An American patient who identified herself only as Lisa M. said acupuncture cured her long-term TMJ disorder related to a sore, chattering jaw.
“All a dentist or doctor said to me was, ‘Yeah, there’s something wrong with your jaw. Try not to open your mouth too much or eat hard things,’” she said.
But after a session of massage and acupuncture, the symptom disappeared for the first time in 10 years.
While acupuncture and massage are becoming more common in the United States, herbal medicine is having a harder time penetrating the mainstream market.
Tien said traditional Chinese medicines are still classified as “dietary supplements” and are not as tightly regulated as prescription or over-the-counter drugs. No license is required to sell them.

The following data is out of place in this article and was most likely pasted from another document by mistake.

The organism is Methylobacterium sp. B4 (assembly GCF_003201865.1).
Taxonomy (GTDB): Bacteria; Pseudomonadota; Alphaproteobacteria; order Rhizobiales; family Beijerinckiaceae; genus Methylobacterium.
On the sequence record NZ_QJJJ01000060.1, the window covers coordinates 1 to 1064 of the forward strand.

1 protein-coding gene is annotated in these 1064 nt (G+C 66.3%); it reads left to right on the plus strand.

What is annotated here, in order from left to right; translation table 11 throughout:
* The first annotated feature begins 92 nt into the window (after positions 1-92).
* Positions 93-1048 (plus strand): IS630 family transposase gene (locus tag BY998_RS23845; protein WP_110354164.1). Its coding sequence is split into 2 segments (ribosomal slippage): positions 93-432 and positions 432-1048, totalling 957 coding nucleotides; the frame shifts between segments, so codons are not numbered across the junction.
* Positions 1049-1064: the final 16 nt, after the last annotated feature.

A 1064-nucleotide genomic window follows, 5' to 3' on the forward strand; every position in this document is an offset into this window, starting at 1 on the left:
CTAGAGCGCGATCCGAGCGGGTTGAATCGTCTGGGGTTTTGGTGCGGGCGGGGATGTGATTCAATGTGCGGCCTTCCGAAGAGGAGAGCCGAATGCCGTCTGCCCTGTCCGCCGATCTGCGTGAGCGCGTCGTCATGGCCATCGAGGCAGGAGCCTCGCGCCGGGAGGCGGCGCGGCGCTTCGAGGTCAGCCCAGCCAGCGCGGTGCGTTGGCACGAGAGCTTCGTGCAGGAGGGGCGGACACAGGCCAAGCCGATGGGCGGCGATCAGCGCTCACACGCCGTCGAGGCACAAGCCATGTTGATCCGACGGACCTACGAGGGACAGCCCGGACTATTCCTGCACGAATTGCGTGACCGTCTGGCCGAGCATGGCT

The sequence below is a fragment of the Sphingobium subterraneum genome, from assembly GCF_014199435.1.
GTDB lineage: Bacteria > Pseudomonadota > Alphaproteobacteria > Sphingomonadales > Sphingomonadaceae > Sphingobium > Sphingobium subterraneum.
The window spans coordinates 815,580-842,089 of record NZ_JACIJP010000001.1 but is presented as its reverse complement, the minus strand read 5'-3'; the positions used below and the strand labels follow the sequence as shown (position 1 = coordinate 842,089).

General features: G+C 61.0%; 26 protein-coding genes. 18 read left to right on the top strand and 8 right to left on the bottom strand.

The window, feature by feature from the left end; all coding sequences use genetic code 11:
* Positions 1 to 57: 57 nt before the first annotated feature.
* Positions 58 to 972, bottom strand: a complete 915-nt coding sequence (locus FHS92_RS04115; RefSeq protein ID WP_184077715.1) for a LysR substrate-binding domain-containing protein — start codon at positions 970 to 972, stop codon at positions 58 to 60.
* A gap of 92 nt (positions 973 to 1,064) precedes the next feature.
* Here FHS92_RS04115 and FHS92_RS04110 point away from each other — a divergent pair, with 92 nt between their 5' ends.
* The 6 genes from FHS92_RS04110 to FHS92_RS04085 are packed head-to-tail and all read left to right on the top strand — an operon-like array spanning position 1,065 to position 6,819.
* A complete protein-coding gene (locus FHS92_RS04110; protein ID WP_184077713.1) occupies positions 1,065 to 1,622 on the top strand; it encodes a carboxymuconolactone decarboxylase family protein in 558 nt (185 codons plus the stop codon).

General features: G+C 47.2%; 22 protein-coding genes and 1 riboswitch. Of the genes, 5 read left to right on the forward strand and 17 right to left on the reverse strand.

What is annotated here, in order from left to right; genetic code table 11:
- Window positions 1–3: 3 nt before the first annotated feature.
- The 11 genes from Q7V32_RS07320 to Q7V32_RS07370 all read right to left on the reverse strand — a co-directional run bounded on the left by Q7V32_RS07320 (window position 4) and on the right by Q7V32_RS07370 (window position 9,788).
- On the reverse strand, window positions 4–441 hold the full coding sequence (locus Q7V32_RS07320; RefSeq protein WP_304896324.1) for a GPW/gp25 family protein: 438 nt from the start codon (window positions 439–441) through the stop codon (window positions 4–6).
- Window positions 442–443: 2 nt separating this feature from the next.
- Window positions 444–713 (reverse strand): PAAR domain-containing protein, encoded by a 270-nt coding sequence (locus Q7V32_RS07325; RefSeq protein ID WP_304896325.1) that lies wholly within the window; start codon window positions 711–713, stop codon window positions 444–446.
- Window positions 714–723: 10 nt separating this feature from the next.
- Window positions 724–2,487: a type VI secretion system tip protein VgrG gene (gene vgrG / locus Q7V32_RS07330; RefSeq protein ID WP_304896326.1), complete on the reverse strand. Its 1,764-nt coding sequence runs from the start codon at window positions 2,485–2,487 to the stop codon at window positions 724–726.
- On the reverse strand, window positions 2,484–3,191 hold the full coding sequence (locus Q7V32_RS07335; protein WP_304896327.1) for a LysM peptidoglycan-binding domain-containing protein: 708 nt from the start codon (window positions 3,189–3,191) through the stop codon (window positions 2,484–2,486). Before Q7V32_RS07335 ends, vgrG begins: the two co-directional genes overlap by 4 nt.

The road for these “supplements” to be classified as prescription or over-the-counter drugs is long and winding, especially for compound preparations. The requirement for three phases of clinical trials deters most Chinese manufacturers of traditional medicine from seeking to enter the US market.
“It’s a huge investment, which could reach billions of dollars – well beyond the interests of most Chinese companies,” said Dr. Zhan Changsen, vice president of Shanghai Hutchison Pharmaceuticals.
An example is a type of “dripping compound” pill widely used in China to treat angina. Clinical experiments in the United States have been conducted intermittently for almost two decades, but the treatment has not yet been approved by the United States Food and Drug Administration.
“We need to find other ways to introduce our drugs to the overseas market, but it depends on which market it is,” Zhan said.
Hutchison manufactures a traditional medicine called “Danning’s Tablets (胆宁片)” which has acquired a “Natural Product Number” issued by Health Canada and is now available in Canadian pharmacies as an over-the-counter medicine under the trade name Biliflow . The drug is used to treat chronic gallbladder inflammation and constipation.